Here’s the difference between frying, sautéing, and searing
Let’s settle this once and for all
Feb 15, 2018
Out of all the cooking methods available, frying is probably among the easiest. But have you ever looked up a recipe online and got confused between sautéing, searing, and frying? What’s the difference? And is one technique healthier than the other?
Well, that depends on the amount and type of oil you’re using. Don’t worry, you can still make your food healthier with the right technique. Here’s our clear-cut guide to these three techniques, including tips on how to health-hack your food.
Pan-frying & deep-frying
It’s true, not all fried foods are bad. Pan-frying (or shallow frying) requires filling a skillet with oil that’s at least ⅓ full and then heated at a certain temperature. Deep-frying, on the other hand, is when your food is completely submerged in oil.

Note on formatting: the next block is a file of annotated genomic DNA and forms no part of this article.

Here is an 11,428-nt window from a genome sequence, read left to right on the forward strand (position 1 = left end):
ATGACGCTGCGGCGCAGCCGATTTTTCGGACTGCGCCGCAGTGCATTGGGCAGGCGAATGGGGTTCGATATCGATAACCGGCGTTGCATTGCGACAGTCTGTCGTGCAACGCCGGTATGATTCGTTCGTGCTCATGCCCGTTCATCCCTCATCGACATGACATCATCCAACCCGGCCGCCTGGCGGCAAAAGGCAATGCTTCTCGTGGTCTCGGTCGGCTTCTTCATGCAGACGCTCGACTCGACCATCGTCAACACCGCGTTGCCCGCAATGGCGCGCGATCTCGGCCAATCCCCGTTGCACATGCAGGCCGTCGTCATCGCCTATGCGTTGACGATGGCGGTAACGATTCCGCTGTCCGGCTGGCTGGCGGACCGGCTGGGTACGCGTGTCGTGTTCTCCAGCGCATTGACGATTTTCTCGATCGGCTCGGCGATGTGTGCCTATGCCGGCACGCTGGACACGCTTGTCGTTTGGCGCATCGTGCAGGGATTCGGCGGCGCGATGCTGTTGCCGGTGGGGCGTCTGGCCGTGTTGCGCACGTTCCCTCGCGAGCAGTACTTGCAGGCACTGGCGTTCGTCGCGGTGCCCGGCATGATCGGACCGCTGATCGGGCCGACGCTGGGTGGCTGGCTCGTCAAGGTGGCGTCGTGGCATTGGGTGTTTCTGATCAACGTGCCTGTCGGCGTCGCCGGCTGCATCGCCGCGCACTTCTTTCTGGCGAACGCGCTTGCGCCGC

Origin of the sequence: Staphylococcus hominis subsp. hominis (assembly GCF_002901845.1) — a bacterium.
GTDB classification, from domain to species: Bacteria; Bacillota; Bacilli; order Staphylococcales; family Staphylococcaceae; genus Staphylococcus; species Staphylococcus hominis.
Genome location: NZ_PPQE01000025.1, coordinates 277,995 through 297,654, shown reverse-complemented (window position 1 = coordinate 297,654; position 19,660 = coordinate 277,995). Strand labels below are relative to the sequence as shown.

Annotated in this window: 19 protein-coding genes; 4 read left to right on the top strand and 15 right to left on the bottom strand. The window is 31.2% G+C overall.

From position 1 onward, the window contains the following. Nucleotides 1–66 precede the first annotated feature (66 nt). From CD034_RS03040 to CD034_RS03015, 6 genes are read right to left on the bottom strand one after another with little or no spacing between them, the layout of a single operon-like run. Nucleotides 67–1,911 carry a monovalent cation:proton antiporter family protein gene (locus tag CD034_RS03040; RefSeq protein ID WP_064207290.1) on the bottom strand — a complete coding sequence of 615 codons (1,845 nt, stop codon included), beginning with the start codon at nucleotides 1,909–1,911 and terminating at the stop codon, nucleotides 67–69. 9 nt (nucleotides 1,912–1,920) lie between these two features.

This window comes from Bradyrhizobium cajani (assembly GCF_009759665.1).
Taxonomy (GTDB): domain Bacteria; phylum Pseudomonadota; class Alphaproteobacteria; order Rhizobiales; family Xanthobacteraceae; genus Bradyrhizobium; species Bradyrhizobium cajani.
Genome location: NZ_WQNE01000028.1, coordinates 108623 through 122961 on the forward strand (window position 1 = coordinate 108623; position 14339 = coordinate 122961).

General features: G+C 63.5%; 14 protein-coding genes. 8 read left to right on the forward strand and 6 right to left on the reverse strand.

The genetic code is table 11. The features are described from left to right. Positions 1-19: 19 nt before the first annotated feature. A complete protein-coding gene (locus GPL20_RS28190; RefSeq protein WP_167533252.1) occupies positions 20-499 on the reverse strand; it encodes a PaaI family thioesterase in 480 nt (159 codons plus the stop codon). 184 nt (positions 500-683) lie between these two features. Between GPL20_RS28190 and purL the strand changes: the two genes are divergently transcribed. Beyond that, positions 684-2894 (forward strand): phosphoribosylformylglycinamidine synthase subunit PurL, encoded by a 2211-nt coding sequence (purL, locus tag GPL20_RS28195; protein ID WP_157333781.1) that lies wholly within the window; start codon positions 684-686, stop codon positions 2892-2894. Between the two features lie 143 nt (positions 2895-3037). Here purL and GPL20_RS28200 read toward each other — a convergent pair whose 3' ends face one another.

Make it healthy: Make sure your oil stays hot enough the next time you’re frying something. This prevents the food from bubbling, making the outgoing steam prevent excess oil from seeping in.
Searing is the method of cooking something hot and fast to ‘brown’ the surface and seal in the juices. According to leading cooking experts, searing doesn’t do much when it comes to sealing the juices although it adds a delicious deep flavor and crunchy texture to the meat.
Make it healthy: Be careful not to burn the meat. According to the National Cancer Institute, scorching your food may introduce it to carcinogens.
Probably the most common technique of the three, sautéing involves heating the skillet over medium-low heat with a few teaspoons of oil and then stirring gradually. This method is low-fat because you only need little oil to work with. It’s important to coat the pan lightly to prevent your food from sticking.
Make it healthy: Nonstick pans! Recipes that require butter to lightly grease the pan can work just as well with a mix of butter and oil, or you can just use oil alone, depending on how you’d like your dish to taste.
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